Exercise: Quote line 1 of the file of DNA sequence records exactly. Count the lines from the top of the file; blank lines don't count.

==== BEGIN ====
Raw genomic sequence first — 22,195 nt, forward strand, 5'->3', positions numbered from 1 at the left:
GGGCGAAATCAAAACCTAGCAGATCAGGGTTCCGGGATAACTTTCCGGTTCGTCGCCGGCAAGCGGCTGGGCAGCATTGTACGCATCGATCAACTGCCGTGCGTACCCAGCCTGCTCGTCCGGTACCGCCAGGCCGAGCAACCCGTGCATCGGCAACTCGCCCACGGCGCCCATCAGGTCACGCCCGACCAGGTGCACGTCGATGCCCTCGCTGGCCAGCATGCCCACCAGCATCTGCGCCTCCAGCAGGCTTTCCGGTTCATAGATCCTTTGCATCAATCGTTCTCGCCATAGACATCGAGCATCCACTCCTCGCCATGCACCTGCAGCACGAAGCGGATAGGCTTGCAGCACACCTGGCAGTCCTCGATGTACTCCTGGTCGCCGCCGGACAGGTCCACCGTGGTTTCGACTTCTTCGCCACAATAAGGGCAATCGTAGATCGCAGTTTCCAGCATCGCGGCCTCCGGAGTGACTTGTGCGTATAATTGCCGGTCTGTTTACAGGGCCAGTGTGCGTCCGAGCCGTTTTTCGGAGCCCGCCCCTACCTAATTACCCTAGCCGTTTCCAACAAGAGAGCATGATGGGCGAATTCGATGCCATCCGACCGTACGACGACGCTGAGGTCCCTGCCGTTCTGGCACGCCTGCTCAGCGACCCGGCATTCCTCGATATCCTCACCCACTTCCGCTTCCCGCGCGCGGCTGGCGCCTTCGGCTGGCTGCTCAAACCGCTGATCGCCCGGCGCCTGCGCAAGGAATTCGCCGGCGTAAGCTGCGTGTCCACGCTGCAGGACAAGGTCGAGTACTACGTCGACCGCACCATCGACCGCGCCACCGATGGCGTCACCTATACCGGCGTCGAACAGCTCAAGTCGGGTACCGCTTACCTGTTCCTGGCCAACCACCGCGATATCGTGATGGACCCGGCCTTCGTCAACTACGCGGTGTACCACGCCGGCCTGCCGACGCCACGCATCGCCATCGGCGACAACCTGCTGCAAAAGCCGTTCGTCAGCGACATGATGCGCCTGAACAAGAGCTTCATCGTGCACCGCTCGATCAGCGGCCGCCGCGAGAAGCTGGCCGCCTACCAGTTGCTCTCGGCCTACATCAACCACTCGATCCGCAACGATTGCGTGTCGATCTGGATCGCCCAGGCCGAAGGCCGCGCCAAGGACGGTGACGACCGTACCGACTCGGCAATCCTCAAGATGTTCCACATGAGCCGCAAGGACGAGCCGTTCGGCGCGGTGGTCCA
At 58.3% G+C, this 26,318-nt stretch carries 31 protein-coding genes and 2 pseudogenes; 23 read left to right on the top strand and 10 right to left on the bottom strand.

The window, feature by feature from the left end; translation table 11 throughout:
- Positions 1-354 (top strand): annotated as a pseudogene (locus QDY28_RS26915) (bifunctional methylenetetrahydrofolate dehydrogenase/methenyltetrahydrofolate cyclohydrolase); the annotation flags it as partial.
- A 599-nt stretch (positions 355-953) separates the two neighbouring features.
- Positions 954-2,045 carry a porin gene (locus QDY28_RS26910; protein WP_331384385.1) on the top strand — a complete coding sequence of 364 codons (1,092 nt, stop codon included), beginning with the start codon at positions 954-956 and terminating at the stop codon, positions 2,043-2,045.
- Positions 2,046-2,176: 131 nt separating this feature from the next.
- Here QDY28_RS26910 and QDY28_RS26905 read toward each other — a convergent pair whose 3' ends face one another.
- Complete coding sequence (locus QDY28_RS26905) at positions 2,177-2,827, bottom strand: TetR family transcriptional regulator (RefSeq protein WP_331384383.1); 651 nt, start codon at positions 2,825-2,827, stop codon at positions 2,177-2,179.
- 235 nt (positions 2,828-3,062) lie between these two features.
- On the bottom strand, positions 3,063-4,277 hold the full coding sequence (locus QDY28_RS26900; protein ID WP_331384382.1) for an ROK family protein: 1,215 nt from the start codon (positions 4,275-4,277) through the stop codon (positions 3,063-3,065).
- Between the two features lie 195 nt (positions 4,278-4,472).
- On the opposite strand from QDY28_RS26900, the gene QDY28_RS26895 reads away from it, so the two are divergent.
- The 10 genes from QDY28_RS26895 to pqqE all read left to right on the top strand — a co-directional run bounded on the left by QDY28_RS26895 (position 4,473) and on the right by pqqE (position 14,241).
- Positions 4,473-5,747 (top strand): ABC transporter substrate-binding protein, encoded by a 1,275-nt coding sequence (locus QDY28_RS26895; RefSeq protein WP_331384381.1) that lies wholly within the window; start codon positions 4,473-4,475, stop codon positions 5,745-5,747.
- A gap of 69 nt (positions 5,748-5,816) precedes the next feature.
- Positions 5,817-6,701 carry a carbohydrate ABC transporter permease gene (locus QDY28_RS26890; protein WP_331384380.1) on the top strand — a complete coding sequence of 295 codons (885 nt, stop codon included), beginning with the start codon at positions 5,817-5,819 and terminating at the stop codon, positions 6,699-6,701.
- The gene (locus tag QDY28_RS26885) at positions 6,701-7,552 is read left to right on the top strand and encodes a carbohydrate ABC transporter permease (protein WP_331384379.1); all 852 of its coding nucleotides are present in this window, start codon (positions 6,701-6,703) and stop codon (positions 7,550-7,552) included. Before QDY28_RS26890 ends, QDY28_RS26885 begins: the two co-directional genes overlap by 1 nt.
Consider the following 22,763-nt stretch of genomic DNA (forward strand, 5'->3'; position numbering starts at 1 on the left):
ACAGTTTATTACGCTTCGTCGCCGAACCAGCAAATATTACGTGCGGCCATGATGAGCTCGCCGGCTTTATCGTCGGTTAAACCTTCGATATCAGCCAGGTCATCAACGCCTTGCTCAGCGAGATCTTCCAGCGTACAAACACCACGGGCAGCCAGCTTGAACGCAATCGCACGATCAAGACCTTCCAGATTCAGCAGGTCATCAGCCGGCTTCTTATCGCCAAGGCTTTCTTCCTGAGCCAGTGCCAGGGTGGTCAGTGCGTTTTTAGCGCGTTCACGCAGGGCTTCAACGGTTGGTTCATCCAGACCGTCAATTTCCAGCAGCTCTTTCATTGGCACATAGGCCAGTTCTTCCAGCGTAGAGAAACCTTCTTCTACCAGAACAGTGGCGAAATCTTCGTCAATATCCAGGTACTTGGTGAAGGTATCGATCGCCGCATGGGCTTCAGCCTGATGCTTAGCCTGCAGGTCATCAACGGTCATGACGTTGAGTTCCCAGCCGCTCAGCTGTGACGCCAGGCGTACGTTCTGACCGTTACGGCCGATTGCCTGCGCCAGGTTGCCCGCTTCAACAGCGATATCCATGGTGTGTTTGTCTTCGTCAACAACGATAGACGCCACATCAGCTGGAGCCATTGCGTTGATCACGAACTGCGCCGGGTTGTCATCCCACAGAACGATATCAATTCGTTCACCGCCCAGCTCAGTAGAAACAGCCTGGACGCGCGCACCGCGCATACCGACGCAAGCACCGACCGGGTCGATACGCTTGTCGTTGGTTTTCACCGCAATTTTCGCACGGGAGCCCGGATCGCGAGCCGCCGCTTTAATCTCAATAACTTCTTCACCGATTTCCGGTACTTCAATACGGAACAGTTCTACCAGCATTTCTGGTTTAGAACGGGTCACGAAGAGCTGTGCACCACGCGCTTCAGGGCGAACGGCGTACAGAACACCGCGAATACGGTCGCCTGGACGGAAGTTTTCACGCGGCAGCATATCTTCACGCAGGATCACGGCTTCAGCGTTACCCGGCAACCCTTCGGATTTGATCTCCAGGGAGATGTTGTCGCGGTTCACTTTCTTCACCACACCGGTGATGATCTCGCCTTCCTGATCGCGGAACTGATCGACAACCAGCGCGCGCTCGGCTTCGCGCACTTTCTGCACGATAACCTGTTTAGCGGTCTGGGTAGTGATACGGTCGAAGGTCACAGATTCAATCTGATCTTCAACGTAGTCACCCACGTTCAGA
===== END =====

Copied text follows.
Raw genomic sequence first — 22,195 nt, forward strand, 5'->3', positions numbered from 1 at the left: